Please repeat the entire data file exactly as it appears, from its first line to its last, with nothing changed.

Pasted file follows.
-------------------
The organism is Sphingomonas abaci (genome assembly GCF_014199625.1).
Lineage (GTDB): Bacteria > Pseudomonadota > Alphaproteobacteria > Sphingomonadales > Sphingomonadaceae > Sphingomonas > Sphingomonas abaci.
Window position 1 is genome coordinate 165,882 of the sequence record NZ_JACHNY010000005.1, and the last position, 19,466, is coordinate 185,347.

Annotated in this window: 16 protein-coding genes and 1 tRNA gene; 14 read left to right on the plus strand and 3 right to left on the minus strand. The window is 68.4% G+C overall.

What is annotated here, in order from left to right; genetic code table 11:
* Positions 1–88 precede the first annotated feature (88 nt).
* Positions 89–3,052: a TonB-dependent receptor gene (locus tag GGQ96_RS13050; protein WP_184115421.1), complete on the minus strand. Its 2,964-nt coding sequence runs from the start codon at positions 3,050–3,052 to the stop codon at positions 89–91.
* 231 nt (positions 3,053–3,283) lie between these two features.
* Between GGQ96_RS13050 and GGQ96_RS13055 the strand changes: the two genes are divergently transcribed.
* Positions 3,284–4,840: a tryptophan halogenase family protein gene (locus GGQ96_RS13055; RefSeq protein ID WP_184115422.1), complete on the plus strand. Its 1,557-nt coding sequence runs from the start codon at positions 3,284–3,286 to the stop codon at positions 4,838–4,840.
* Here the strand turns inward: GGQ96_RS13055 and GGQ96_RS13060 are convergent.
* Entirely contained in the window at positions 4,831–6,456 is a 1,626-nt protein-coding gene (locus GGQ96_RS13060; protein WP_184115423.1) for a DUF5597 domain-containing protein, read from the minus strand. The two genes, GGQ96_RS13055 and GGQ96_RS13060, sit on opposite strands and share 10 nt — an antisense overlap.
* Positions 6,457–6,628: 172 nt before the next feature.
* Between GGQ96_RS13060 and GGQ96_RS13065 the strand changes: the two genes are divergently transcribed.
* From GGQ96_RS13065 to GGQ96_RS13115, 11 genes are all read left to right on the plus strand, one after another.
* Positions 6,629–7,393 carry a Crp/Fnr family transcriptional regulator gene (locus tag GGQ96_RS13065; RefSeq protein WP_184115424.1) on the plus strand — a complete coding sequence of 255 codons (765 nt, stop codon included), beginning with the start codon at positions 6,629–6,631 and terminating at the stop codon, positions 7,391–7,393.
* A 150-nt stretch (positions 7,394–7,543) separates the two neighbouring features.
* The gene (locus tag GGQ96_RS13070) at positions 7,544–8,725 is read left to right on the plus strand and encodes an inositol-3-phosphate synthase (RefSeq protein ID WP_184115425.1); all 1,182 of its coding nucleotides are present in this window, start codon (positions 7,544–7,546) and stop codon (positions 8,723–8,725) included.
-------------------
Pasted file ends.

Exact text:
The organism is Sphingomonas abaci (genome assembly GCF_014199625.1).
Lineage (GTDB): Bacteria > Pseudomonadota > Alphaproteobacteria > Sphingomonadales > Sphingomonadaceae > Sphingomonas > Sphingomonas abaci.
Window position 1 is genome coordinate 165,882 of the sequence record NZ_JACHNY010000005.1, and the last position, 19,466, is coordinate 185,347.

Annotated in this window: 16 protein-coding genes and 1 tRNA gene; 14 read left to right on the plus strand and 3 right to left on the minus strand. The window is 68.4% G+C overall.

What is annotated here, in order from left to right; genetic code table 11:
* Positions 1–88 precede the first annotated feature (88 nt).
* Positions 89–3,052: a TonB-dependent receptor gene (locus tag GGQ96_RS13050; protein WP_184115421.1), complete on the minus strand. Its 2,964-nt coding sequence runs from the start codon at positions 3,050–3,052 to the stop codon at positions 89–91.
* 231 nt (positions 3,053–3,283) lie between these two features.
* Between GGQ96_RS13050 and GGQ96_RS13055 the strand changes: the two genes are divergently transcribed.
* Positions 3,284–4,840: a tryptophan halogenase family protein gene (locus GGQ96_RS13055; RefSeq protein ID WP_184115422.1), complete on the plus strand. Its 1,557-nt coding sequence runs from the start codon at positions 3,284–3,286 to the stop codon at positions 4,838–4,840.
* Here the strand turns inward: GGQ96_RS13055 and GGQ96_RS13060 are convergent.
* Entirely contained in the window at positions 4,831–6,456 is a 1,626-nt protein-coding gene (locus GGQ96_RS13060; protein WP_184115423.1) for a DUF5597 domain-containing protein, read from the minus strand. The two genes, GGQ96_RS13055 and GGQ96_RS13060, sit on opposite strands and share 10 nt — an antisense overlap.
* Positions 6,457–6,628: 172 nt before the next feature.
* Between GGQ96_RS13060 and GGQ96_RS13065 the strand changes: the two genes are divergently transcribed.
* From GGQ96_RS13065 to GGQ96_RS13115, 11 genes are all read left to right on the plus strand, one after another.
* Positions 6,629–7,393 carry a Crp/Fnr family transcriptional regulator gene (locus tag GGQ96_RS13065; RefSeq protein WP_184115424.1) on the plus strand — a complete coding sequence of 255 codons (765 nt, stop codon included), beginning with the start codon at positions 6,629–6,631 and terminating at the stop codon, positions 7,391–7,393.
* A 150-nt stretch (positions 7,394–7,543) separates the two neighbouring features.
* The gene (locus tag GGQ96_RS13070) at positions 7,544–8,725 is read left to right on the plus strand and encodes an inositol-3-phosphate synthase (RefSeq protein ID WP_184115425.1); all 1,182 of its coding nucleotides are present in this window, start codon (positions 7,544–7,546) and stop codon (positions 8,723–8,725) included.